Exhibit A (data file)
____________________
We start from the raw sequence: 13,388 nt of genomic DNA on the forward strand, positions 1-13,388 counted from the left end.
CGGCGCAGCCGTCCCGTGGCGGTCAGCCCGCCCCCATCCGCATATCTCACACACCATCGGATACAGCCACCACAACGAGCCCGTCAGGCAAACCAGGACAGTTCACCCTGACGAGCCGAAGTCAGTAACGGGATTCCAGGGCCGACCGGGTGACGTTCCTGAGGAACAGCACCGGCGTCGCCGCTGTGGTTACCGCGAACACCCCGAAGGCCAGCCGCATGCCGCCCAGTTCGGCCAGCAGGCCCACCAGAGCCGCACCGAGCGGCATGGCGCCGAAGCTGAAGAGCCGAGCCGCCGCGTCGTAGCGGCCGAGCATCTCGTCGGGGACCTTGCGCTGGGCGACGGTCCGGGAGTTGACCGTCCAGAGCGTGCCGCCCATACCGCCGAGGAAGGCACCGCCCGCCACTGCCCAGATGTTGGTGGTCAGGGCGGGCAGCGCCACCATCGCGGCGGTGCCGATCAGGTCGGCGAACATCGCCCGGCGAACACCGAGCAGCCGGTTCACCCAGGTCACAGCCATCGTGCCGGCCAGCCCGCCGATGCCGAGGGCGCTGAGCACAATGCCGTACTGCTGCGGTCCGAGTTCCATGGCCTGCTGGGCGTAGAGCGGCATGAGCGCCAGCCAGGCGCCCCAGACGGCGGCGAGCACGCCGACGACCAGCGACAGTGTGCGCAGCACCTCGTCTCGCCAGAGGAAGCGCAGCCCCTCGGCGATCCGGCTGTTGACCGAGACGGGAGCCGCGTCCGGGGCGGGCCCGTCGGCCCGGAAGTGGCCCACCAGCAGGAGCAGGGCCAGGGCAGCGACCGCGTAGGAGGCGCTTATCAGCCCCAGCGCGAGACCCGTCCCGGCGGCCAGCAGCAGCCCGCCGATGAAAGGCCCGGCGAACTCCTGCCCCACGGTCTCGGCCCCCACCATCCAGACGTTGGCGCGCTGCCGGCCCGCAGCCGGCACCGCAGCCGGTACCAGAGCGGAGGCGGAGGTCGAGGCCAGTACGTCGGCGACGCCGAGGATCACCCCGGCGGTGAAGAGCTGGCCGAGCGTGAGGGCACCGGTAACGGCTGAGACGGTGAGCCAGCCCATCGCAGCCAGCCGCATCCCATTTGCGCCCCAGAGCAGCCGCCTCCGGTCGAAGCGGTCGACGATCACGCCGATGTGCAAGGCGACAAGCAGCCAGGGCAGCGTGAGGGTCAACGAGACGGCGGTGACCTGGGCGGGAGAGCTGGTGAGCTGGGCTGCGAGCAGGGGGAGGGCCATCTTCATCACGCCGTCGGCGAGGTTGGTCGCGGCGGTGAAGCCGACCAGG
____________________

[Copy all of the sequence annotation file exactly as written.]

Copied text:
We start from the raw sequence: 13,388 nt of genomic DNA on the forward strand, positions 1-13,388 counted from the left end.
CGGCGCAGCCGTCCCGTGGCGGTCAGCCCGCCCCCATCCGCATATCTCACACACCATCGGATACAGCCACCACAACGAGCCCGTCAGGCAAACCAGGACAGTTCACCCTGACGAGCCGAAGTCAGTAACGGGATTCCAGGGCCGACCGGGTGACGTTCCTGAGGAACAGCACCGGCGTCGCCGCTGTGGTTACCGCGAACACCCCGAAGGCCAGCCGCATGCCGCCCAGTTCGGCCAGCAGGCCCACCAGAGCCGCACCGAGCGGCATGGCGCCGAAGCTGAAGAGCCGAGCCGCCGCGTCGTAGCGGCCGAGCATCTCGTCGGGGACCTTGCGCTGGGCGACGGTCCGGGAGTTGACCGTCCAGAGCGTGCCGCCCATACCGCCGAGGAAGGCACCGCCCGCCACTGCCCAGATGTTGGTGGTCAGGGCGGGCAGCGCCACCATCGCGGCGGTGCCGATCAGGTCGGCGAACATCGCCCGGCGAACACCGAGCAGCCGGTTCACCCAGGTCACAGCCATCGTGCCGGCCAGCCCGCCGATGCCGAGGGCGCTGAGCACAATGCCGTACTGCTGCGGTCCGAGTTCCATGGCCTGCTGGGCGTAGAGCGGCATGAGCGCCAGCCAGGCGCCCCAGACGGCGGCGAGCACGCCGACGACCAGCGACAGTGTGCGCAGCACCTCGTCTCGCCAGAGGAAGCGCAGCCCCTCGGCGATCCGGCTGTTGACCGAGACGGGAGCCGCGTCCGGGGCGGGCCCGTCGGCCCGGAAGTGGCCCACCAGCAGGAGCAGGGCCAGGGCAGCGACCGCGTAGGAGGCGCTTATCAGCCCCAGCGCGAGACCCGTCCCGGCGGCCAGCAGCAGCCCGCCGATGAAAGGCCCGGCGAACTCCTGCCCCACGGTCTCGGCCCCCACCATCCAGACGTTGGCGCGCTGCCGGCCCGCAGCCGGCACCGCAGCCGGTACCAGAGCGGAGGCGGAGGTCGAGGCCAGTACGTCGGCGACGCCGAGGATCACCCCGGCGGTGAAGAGCTGGCCGAGCGTGAGGGCACCGGTAACGGCTGAGACGGTGAGCCAGCCCATCGCAGCCAGCCGCATCCCATTTGCGCCCCAGAGCAGCCGCCTCCGGTCGAAGCGGTCGACGATCACGCCGATGTGCAAGGCGACAAGCAGCCAGGGCAGCGTGAGGGTCAACGAGACGGCGGTGACCTGGGCGGGAGAGCTGGTGAGCTGGGCTGCGAGCAGGGGGAGGGCCATCTTCATCACGCCGTCGGCGAGGTTGGTCGCGGCGGTGAAGCCGACCAGG